There is sound evidence to support the notion that the provision of effective psychosocial care improves the outcomes of patients with cancer. Central to the implementation of this care is that health professionals have the necessary communication and assessment skills. This study aimed to identify key issues related to providing effective psychosocial care for adult patients admitted with hematological cancer, as perceived by registered nurses with 3 or more years of clinical experience. An exploratory qualitative design was used for this study. Two focus group interviews were conducted with 15 experienced cancer nurses. The provision of psychosocial care for patients with cancer is a dynamic process that has a professional and personal impact on the nurse. The 5 analytic themes to emerge from the data were as follows: When is it a good time to talk? Building relationships; Being drawn into the emotional world; Providing support throughout the patient's journey; and Breakdown in communication processes. The findings from this study indicate an urgent need to develop a framework to provide nurses with both skill development and ongoing support in order to improve nurses' ability to integrate psychosocial aspects of care and optimize patient outcomes.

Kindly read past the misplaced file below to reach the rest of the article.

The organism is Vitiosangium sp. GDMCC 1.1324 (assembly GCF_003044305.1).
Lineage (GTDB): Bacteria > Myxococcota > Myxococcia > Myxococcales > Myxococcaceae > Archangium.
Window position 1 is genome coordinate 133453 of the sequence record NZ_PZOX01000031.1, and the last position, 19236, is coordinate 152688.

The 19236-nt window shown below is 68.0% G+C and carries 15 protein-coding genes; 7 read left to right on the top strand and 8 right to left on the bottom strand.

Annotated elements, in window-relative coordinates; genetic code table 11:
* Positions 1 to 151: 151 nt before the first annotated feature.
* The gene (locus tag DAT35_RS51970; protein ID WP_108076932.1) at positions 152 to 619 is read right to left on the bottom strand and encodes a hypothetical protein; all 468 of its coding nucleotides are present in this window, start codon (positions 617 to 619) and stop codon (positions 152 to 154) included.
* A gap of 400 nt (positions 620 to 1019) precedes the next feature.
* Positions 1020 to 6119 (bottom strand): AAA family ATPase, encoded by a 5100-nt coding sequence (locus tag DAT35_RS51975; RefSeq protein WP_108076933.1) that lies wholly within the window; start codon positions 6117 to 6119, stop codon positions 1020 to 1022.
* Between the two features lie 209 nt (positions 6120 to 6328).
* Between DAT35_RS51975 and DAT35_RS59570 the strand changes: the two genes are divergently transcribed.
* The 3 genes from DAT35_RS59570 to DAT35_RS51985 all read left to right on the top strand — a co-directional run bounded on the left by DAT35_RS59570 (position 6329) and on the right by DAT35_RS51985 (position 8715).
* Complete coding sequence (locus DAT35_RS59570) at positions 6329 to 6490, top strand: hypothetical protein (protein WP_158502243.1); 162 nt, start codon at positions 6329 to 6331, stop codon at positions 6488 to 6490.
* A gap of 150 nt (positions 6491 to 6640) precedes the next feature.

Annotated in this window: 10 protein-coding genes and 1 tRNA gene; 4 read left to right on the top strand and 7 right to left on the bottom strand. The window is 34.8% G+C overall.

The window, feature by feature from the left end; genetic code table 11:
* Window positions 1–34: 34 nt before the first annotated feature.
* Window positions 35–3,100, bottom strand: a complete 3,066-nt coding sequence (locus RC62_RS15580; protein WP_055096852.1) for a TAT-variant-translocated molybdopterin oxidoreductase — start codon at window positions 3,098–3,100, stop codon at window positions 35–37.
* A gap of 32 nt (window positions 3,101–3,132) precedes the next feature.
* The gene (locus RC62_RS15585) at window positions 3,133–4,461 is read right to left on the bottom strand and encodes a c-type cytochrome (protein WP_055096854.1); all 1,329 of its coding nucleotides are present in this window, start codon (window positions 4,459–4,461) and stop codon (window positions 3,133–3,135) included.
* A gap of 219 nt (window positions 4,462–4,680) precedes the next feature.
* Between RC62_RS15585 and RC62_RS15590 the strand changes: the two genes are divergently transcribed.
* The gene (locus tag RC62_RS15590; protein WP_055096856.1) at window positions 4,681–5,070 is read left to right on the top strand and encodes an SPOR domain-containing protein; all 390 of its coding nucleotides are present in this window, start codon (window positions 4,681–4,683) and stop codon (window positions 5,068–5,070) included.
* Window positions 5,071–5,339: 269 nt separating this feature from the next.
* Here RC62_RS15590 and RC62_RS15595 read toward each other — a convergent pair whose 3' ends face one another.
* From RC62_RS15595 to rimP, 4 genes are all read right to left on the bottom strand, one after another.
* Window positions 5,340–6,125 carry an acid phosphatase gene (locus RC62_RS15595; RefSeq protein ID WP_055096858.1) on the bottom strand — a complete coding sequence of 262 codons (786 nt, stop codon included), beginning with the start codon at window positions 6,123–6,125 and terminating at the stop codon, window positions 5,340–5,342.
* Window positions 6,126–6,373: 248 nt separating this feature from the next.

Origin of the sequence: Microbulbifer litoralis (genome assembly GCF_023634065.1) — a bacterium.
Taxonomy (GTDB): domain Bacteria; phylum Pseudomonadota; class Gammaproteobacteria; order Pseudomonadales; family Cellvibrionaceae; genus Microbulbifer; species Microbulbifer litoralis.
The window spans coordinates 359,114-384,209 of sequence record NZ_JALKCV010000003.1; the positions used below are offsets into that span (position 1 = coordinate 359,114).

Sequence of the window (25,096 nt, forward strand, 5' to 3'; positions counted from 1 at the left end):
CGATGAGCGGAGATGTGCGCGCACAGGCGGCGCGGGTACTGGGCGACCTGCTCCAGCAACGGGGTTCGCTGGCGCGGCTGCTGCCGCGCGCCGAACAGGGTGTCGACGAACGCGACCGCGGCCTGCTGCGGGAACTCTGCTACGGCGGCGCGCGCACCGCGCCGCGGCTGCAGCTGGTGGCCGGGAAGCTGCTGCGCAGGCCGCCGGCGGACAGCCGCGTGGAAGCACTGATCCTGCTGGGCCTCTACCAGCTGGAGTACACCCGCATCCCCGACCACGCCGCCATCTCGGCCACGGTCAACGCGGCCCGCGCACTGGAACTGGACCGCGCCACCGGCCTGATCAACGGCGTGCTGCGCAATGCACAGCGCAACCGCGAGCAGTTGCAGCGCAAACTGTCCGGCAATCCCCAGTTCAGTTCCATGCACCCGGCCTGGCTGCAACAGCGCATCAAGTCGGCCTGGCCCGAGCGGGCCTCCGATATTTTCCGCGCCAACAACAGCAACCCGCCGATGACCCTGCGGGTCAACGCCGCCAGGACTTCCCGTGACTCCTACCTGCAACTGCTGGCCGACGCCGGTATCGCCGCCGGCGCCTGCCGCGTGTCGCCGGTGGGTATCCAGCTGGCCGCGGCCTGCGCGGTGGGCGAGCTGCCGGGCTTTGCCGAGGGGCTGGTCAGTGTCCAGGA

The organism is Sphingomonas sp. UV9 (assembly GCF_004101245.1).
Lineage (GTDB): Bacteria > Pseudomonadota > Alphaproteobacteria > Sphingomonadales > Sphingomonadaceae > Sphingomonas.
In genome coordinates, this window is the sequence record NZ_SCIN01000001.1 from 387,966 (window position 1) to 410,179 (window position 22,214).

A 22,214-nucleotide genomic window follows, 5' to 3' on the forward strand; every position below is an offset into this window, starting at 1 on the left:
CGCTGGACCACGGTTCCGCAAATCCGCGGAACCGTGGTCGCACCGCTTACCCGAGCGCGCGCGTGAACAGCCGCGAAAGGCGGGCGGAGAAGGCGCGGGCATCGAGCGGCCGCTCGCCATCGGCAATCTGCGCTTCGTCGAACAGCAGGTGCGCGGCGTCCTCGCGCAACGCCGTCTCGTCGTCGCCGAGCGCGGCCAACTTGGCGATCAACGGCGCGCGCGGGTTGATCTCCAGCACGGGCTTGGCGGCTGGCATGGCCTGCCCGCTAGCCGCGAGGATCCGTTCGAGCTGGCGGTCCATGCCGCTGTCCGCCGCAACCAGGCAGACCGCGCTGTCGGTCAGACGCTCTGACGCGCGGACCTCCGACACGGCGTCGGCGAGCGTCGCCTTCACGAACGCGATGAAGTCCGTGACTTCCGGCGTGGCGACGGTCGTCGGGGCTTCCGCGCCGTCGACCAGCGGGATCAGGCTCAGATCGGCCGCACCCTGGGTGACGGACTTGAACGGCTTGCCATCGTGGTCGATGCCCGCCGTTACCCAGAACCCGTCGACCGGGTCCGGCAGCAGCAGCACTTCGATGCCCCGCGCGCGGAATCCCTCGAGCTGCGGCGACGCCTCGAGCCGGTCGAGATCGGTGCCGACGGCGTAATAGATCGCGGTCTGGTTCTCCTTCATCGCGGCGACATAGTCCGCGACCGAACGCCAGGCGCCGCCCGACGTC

From the Centre for Clinical Nursing Research, Epworth/Deakin Nursing Research Centre, Richmond Vic 3121, Australia (Drs Botti and Watts); La Trobe/The Alfred Clinical School, The Alfred Hospital, Prahran Vic 3121, Australia and School of Nursing and Community Studies, University of Plymouth, Exeter EX2 6AS, England (Dr Endacott); The Alfred, Commercial Road, Prahran Vic 3121, Australia (Mss Cairns and Lewis); and School of Nursing, LaTrobe University, Bendigo Vic 3550, Australia (Dr Kenny).
Corresponding author: Mari Botti, RN, BN, PhD, MRCNA, Centre for Clinical Nursing Research, Epworth/Deakin Nursing Research Centre, 89 Bridge Road, Richmond Vic 3121, Australia (e-mail: firstname.lastname@example.org).
Accepted for publicaton December 23, 2005.